It looks like Almalence SuperSensor is closer to be delivering on the “optical zoom” promise.

Another nice example captured when taking zoomed images of a book on optical design. Google super resolution makes the text somewhat better readable, however some characters still remain distorted beyond any possibility to recognize them. Also some minor color artefacts are introduced on the originally black text:

And again, if you really want to capture a readable text, Almalence SuperSensor is a solution (note that SuperSensor also got the white color of paper right):

Unfortunately, there is no way to reliably measure the Google’s super resolution processing time. It looks like the processing is performed in background. When trying to quickly open the image right after its icon appears in the camera app, the preview would still show a progress sign for a fraction of a second, probably implying that the image is still being processed. One can feel that the processing takes roughly one second altogether, but there is no way to verify that number. Almalence SuperSensor processing takes 200-500 ms on the same hardware (SnapDragon 845).

The full images used to make the above comparison examples are available in an archive below. Note: for accurate comparison the images of each scene were taken with the same Pixel 3 smartphone, from the same position under the same lighting. The zoom level might slightly differ between images as there is no way to precisely set the zoom factor in the Pixel 3 camera app. The Pixel 3 camera app, updated to the recent version as of Jan 25, 2018, was set to “HDR+” mode.

PS Stay tuned, we will soon show a comparison of super resolution zoom at video frame rates!

Google Super Resolution Zoom: Good Start but Long Way to Go

Please read the updated post.

After publishing this original post we were contacted by Google engineers who pointed to the fact that Super Res was not always on in the images we took. Of course, it happened unintentionally, there’s just no obvious way to make sure that Super Res kicks in when taking an image.

We have re-taken the test images as suggested by Google and we admit the results are much better now. However Almalence SuperSensor is still superior :).

Accurate Eye Imitation for VR HMD Testing

When it comes to VR/AR HMD objective testing, you need an “eye” which is much more than simply a digital camera. Besides having the entrance pupil, focal length and aperture similar to those of a human eye to see like a human eye, the imitation must be properly perceived by the eye tracking modules.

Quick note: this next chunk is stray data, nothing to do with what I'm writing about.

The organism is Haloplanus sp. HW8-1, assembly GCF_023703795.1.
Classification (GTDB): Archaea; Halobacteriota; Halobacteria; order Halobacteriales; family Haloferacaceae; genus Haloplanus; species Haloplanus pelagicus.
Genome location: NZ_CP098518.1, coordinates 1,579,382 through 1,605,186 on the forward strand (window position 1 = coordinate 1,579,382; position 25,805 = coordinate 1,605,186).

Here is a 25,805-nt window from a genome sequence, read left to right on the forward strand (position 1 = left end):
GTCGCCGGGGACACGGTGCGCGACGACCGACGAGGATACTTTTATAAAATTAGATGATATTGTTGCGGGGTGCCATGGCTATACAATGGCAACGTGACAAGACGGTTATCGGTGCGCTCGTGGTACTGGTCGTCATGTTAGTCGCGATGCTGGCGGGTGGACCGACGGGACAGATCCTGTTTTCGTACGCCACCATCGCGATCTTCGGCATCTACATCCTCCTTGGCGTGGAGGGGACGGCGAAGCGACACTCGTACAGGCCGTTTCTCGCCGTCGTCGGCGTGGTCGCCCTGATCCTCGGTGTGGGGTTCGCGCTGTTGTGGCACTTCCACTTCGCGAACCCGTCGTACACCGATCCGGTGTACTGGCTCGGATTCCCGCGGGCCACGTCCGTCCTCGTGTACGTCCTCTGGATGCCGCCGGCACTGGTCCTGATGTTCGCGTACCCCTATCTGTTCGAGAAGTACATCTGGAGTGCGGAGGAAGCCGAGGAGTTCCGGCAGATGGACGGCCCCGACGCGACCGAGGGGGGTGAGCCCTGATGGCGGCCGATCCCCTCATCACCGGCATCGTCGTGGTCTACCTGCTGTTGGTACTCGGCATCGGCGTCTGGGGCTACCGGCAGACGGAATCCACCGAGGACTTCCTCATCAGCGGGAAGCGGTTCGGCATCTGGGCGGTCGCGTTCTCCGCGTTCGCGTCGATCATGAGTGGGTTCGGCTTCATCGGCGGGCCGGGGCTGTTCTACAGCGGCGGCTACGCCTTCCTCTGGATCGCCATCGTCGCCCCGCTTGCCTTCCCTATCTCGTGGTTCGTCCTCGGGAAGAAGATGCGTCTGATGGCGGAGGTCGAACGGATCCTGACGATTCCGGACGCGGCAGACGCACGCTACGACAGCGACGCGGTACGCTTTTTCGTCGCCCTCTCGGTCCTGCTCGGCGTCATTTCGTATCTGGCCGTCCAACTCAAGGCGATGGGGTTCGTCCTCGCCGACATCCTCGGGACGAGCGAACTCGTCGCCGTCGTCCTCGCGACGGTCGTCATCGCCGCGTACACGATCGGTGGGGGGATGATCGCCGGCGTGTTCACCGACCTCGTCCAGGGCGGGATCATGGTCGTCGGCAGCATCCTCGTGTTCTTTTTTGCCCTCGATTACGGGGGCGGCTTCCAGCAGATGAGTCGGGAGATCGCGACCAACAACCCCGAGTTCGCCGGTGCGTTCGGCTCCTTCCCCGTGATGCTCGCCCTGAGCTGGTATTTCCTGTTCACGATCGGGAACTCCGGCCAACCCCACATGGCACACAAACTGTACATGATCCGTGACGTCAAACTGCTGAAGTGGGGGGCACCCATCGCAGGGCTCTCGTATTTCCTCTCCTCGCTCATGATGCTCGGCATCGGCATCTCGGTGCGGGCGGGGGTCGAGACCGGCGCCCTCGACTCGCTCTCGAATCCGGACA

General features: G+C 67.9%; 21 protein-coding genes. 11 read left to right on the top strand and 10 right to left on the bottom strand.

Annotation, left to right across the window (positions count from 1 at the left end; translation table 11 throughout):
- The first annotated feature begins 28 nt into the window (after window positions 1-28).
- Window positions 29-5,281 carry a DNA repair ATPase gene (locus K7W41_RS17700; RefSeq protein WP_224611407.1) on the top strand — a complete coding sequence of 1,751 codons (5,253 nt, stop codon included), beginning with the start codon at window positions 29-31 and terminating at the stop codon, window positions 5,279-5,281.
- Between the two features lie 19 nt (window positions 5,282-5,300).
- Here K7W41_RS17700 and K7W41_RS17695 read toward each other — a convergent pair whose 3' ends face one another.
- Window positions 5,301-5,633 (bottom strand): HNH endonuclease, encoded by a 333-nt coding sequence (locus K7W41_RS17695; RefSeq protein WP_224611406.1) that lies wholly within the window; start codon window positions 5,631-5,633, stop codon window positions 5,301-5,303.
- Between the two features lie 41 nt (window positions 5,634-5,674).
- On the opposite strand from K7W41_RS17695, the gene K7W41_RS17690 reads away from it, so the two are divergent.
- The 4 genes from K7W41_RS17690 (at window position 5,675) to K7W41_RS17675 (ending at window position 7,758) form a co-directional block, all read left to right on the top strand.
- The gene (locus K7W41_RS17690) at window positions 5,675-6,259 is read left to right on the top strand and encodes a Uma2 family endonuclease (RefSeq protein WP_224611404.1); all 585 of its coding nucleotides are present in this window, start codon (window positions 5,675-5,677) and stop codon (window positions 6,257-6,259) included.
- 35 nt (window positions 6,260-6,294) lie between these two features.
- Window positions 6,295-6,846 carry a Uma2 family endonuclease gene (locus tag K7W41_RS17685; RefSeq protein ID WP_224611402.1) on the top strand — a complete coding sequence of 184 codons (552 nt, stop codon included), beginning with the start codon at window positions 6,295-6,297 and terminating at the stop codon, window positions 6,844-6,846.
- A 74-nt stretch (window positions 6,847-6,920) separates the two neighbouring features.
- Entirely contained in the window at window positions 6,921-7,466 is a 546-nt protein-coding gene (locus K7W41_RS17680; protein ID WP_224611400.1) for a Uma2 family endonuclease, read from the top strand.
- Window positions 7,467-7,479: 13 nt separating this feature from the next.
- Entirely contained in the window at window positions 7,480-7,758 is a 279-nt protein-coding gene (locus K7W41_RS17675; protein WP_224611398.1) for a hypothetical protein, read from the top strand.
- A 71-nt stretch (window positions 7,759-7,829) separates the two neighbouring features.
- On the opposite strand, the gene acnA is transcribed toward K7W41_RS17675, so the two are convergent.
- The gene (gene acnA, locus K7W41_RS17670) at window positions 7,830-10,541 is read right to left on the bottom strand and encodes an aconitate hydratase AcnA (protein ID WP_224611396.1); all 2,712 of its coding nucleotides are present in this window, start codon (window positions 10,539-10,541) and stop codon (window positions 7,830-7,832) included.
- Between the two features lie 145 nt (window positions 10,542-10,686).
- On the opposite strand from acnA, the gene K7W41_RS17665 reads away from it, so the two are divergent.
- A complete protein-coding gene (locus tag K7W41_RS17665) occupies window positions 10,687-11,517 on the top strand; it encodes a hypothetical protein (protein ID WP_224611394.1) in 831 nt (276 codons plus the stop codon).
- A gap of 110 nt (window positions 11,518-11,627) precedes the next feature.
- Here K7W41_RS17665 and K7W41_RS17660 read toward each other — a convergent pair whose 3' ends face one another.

Meet the First in the World accurate eye imitation created by Almalence.

Not only sees like an eye, but also looks like an eye

Using a special compound developed at Almalence lab, we managed to create an imitation of the iris that looks correctly in both visible and infrared light, which makes the eye imitation correctly detected by eye tracking devices. To make the imitation totally indistinguishable from an eye of a human being, the imitation is made to give proper reflections and glint locations.

Whist having all the above properties, the imitation has a cover glass made of an optical-quality transparent material, which does not distort the light passing to the camera. The camera, in its turn, has the entrance pupil properly positioned within the “eye” using special micro-mount.

With the above features together, we have achieved a perfect “two-way immersion” — the eye imitation not only sees exactly what a human eye would see, it also looks exactly as a human eye to the eye tracker.

The eye imitation will be used for better optical profiling of VR HMDs to achieve the highest possible quality with Almalence Digital Lens technology and for accurate objective testing of VR/AR HMD picture quality.

This eye does not lie

Almalence Digital Lens technology enables high resolution wide FoV VR HMDs

Digital Lens addresses the smear and aberrations inherent to thin and lightweight VR HMD optics.

First objective quality measurements performed with a demo based on HTC Vive showed up to 2.7 times effective resolution improvement and suppression of chromatic aberrations even at the edges of field of view.

The technology opens the door for high resolution displays, solving the problem of optical performance which does not allow to harness the full advantage of extra display resolution. It also enables wide field of view HMDs where any acceptable picture quality at wide angles cannot be achieved with an optical design alone.
Aberration and MTF charts from the report on quality measurement, comparing HTC Vive built-in lens correction to Almalence Digital Lens:

MTF50, HTC Vive with/without Almalence DLVR

MTF50, HTC Vive with/without Almalence DLVR


Almalence DLVR removes chromatic aberrations in HTC Vive even at the edges of field of view